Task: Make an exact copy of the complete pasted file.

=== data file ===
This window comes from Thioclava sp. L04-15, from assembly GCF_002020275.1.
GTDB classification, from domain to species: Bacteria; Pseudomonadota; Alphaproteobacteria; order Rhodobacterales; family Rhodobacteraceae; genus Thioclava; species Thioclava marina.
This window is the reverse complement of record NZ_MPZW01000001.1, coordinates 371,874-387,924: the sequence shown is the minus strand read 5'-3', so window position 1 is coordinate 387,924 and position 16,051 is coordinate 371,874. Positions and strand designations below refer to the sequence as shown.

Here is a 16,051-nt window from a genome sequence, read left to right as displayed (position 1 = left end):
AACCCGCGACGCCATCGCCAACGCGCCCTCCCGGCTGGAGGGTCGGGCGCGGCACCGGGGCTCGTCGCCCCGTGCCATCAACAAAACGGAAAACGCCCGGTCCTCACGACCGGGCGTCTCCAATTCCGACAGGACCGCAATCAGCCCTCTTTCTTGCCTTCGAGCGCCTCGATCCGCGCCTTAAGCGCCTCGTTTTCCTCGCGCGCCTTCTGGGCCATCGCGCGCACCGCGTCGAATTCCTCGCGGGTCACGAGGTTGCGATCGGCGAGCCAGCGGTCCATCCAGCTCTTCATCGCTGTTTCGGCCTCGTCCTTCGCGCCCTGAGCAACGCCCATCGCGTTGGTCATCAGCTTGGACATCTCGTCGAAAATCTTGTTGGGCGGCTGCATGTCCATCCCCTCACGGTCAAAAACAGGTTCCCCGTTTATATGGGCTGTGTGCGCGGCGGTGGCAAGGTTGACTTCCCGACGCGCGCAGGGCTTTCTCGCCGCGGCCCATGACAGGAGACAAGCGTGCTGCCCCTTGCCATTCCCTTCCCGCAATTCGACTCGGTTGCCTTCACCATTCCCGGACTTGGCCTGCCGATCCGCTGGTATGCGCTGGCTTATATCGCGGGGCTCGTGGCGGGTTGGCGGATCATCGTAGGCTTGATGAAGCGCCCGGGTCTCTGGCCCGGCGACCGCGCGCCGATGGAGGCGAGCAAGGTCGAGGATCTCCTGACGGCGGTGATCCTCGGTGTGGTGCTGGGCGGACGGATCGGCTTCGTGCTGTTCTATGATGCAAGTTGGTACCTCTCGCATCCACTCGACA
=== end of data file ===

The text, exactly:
This window comes from Thioclava sp. L04-15, from assembly GCF_002020275.1.
GTDB classification, from domain to species: Bacteria; Pseudomonadota; Alphaproteobacteria; order Rhodobacterales; family Rhodobacteraceae; genus Thioclava; species Thioclava marina.
This window is the reverse complement of record NZ_MPZW01000001.1, coordinates 371,874-387,924: the sequence shown is the minus strand read 5'-3', so window position 1 is coordinate 387,924 and position 16,051 is coordinate 371,874. Positions and strand designations below refer to the sequence as shown.

Here is a 16,051-nt window from a genome sequence, read left to right as displayed (position 1 = left end):
AACCCGCGACGCCATCGCCAACGCGCCCTCCCGGCTGGAGGGTCGGGCGCGGCACCGGGGCTCGTCGCCCCGTGCCATCAACAAAACGGAAAACGCCCGGTCCTCACGACCGGGCGTCTCCAATTCCGACAGGACCGCAATCAGCCCTCTTTCTTGCCTTCGAGCGCCTCGATCCGCGCCTTAAGCGCCTCGTTTTCCTCGCGCGCCTTCTGGGCCATCGCGCGCACCGCGTCGAATTCCTCGCGGGTCACGAGGTTGCGATCGGCGAGCCAGCGGTCCATCCAGCTCTTCATCGCTGTTTCGGCCTCGTCCTTCGCGCCCTGAGCAACGCCCATCGCGTTGGTCATCAGCTTGGACATCTCGTCGAAAATCTTGTTGGGCGGCTGCATGTCCATCCCCTCACGGTCAAAAACAGGTTCCCCGTTTATATGGGCTGTGTGCGCGGCGGTGGCAAGGTTGACTTCCCGACGCGCGCAGGGCTTTCTCGCCGCGGCCCATGACAGGAGACAAGCGTGCTGCCCCTTGCCATTCCCTTCCCGCAATTCGACTCGGTTGCCTTCACCATTCCCGGACTTGGCCTGCCGATCCGCTGGTATGCGCTGGCTTATATCGCGGGGCTCGTGGCGGGTTGGCGGATCATCGTAGGCTTGATGAAGCGCCCGGGTCTCTGGCCCGGCGACCGCGCGCCGATGGAGGCGAGCAAGGTCGAGGATCTCCTGACGGCGGTGATCCTCGGTGTGGTGCTGGGCGGACGGATCGGCTTCGTGCTGTTCTATGATGCAAGTTGGTACCTCTCGCATCCACTCGACA